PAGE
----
Saturday, August 17, 2013

A year ago - 1 month old.Today -13 months old. Taking down a day-dream soccer ball and letting my imagination play.

A year ago we celebrated Jonathan's first month of life with coconut sorbet and raspberries all around.  The girls sang him "Happy Birthday" into a video recorder, since they couldn't see him that day.

He was in the hospital, not doing that great. His kidney function was continuing to decline. He was no longer getting my milk because of this and was back on IV nutrition entirely (they call it "TPN").  He was spending his lunaversary getting tests and scans done in order to get a clearer picture of what was going on. (Lunaversary = my made-up-term for a month-anniversary, although apparently I'm not the only one to come up with this).

We were very very uncertain about whether or not he'd make it. In some ways, it felt like we were on borrowed time. Ella had been in school for a week, and I'd made arrangements for Mimi to start day care the next week. I was still on maternity leave for two more weeks, but I wanted to be able to spend as much time as possible of those two weeks with my son, at his bedside, hopefully holding him every day.  I had hoped, too, that maybe he'd graduate from the tube breathing to nasal cannula, so I could maybe try to nurse him.  Either way, I wanted to be near him. I wanted him to know me.

He was growing up. He was entering his third trimester.


Today Jonathan is 13 months old. We didn't do anything special for the day, but Jonathan DID finally get the knack of feeding himself teething biscuits and allowing us to feed him baby food this week. This has been a long, hard struggle, so we do not take this for granted in the least.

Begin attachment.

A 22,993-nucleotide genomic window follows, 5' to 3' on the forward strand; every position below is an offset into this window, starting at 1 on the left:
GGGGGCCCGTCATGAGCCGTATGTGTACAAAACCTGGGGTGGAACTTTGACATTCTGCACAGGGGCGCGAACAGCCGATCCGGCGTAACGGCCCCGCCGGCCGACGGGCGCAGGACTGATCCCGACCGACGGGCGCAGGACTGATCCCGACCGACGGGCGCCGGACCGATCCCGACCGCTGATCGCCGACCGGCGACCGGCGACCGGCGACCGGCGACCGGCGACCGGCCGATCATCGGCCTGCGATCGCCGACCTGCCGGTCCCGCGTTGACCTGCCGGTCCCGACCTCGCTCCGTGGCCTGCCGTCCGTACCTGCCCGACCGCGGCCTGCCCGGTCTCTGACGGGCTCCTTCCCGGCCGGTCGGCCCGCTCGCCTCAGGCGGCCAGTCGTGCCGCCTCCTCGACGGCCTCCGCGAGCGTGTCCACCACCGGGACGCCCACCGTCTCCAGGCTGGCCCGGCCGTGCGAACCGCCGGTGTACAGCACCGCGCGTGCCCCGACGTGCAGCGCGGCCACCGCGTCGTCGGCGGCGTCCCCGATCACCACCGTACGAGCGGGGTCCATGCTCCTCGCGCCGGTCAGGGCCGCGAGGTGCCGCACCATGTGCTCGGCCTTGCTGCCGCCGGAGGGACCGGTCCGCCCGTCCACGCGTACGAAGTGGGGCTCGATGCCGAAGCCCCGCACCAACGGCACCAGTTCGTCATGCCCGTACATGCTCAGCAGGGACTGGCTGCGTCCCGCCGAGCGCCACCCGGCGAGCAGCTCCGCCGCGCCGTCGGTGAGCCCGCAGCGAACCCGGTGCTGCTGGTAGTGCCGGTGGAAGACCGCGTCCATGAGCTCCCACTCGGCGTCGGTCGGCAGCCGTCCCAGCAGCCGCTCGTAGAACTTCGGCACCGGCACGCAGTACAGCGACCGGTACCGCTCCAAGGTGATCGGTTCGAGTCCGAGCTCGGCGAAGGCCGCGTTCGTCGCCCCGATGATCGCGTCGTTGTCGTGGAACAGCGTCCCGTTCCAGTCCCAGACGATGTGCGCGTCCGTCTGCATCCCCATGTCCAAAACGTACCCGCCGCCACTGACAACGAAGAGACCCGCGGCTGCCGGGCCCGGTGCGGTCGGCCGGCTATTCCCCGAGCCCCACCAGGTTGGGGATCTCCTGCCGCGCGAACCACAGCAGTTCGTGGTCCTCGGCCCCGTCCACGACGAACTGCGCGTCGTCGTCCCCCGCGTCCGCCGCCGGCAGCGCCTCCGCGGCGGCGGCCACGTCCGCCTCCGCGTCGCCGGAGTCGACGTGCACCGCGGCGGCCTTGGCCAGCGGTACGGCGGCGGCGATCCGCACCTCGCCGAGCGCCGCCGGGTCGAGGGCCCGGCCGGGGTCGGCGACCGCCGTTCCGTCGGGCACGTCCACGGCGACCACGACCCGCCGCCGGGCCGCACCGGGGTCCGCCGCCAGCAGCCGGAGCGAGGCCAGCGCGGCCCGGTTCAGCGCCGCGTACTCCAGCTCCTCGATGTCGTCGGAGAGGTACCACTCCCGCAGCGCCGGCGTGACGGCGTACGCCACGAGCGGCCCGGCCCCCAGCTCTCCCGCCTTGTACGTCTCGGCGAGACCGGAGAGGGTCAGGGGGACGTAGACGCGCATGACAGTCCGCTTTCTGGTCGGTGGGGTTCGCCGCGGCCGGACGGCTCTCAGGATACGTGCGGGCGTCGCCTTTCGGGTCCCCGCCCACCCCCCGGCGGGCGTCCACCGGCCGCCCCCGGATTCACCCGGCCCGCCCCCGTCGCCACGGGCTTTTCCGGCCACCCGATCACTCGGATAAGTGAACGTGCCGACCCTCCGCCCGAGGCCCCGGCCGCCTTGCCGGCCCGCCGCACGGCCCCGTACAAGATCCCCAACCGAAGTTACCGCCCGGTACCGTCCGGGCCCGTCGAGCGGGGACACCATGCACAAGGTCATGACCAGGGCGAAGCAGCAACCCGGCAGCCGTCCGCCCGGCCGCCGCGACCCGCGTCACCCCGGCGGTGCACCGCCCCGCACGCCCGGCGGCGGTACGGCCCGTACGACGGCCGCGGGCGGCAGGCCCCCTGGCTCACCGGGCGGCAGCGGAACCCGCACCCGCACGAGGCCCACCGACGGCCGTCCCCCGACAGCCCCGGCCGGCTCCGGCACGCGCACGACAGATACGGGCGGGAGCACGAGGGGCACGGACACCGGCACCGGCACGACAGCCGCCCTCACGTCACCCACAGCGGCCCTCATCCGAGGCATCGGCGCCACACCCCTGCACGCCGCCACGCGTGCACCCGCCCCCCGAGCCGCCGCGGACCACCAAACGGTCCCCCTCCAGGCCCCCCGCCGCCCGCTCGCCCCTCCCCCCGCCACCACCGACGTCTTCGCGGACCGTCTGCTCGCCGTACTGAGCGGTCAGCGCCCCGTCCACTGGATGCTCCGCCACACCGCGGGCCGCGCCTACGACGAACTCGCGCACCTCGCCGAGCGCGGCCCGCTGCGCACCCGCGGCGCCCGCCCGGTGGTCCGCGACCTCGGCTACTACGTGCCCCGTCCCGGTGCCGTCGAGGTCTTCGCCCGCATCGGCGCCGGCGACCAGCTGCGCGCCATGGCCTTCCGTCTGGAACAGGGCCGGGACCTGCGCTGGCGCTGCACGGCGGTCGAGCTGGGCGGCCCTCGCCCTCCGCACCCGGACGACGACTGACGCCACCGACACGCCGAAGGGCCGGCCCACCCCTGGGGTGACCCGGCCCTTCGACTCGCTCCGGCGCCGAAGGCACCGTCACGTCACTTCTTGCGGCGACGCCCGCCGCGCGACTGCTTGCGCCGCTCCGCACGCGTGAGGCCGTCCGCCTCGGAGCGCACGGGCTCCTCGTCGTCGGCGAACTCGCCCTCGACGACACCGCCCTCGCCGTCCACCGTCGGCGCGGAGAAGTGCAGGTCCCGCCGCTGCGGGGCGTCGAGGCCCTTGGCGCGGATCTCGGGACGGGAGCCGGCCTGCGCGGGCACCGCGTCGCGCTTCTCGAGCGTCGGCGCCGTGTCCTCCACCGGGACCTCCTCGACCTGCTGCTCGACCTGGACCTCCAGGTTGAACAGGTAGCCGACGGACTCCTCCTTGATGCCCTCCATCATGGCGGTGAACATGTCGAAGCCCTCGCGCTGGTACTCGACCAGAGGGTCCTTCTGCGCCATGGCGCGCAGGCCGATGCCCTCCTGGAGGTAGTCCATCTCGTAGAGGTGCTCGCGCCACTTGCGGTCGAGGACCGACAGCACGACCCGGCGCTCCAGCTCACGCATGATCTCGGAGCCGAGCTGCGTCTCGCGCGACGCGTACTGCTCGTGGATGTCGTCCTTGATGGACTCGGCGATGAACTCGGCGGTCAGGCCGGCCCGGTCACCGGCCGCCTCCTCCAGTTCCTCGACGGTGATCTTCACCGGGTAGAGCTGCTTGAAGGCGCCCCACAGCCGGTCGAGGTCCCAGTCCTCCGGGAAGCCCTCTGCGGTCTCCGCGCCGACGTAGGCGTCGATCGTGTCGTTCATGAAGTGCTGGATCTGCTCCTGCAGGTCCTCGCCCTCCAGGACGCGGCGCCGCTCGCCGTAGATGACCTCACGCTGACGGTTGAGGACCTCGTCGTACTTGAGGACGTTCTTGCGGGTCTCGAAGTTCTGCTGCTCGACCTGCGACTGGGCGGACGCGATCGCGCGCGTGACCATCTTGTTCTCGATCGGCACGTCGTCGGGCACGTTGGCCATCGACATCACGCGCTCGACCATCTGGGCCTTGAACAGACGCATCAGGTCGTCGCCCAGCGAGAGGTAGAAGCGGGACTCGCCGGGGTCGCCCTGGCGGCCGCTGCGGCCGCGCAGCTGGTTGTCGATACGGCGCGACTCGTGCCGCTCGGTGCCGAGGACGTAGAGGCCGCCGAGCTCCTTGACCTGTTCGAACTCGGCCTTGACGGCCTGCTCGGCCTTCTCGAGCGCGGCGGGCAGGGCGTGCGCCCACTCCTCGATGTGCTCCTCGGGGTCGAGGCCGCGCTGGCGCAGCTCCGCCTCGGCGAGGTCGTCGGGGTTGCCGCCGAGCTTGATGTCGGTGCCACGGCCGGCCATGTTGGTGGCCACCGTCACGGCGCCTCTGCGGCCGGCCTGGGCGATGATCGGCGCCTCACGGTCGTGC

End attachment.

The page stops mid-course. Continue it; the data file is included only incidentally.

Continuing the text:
By the looks of it, he'll have his G-tube (feeding tube) out by Christmas or before.

We couldn't be more thrilled.

Steve was reconstituting an amazing burrito meal from last night in the kitchen while Jonathan chomped on his teething biscuit, putting his two new teeth to work as best he could. I started chatting with Jonathan about food and life. Steve turned around and looked.

"If I could have had this picture last year," he said, "it would have made things so much easier."

If we could have known.

This is what we dreamed of, but most days, frankly, I didn't dare to dream, because the dream brought with it the sorrow.

I remember about a year ago the girls were playing in the front yard.  For a moment, a brief moment or half a moment, a three year old Jonathan was in the front yard with them. Under big maple tree, trying to kick a worn soccer ball. He missed, Mimi kicked, all the kids ran. Jonathan's legs were small, but he laughed and wasn't deterred. He hit the ball the next time, and it started to roll just a litt--

And then I broke off the dream. The cart was getting way ahead of the horse, here, and it was hurting my heart. "Stop, stop!" my heart screamed to my head. He might not live. Even if he lived, he might not walk or run or see. No. There would be no dreaming. Dreaming would mean lost dreams, broken dreams, failed expectations and hurt. There would be none of that. I needed to be a strong momma, a proud momma. If he lived, I needed to be able to glory in his accomplishments, whatever they were. I needed to not be sad from broken dreams. I would return now to just hoping and praying that he'd survive. The soccer ball was mentally shelved. Maybe someday. Not now. Now we'd take whatever came with that as it came. But there would be no dreaming. That would hurt too much.


I took the soccer ball down from that mental shelf when summer finally hit about two months ago. I played my daydream out in my head again. This time it didn't hurt. He'd have to be at least three in my day dream, that much was pretty clear. He wasn't even sitting yet at one year old. But I think he'll get there. He'll run, I think. He'll play, too.  And at the very least, he'll be there laughing with his sisters.

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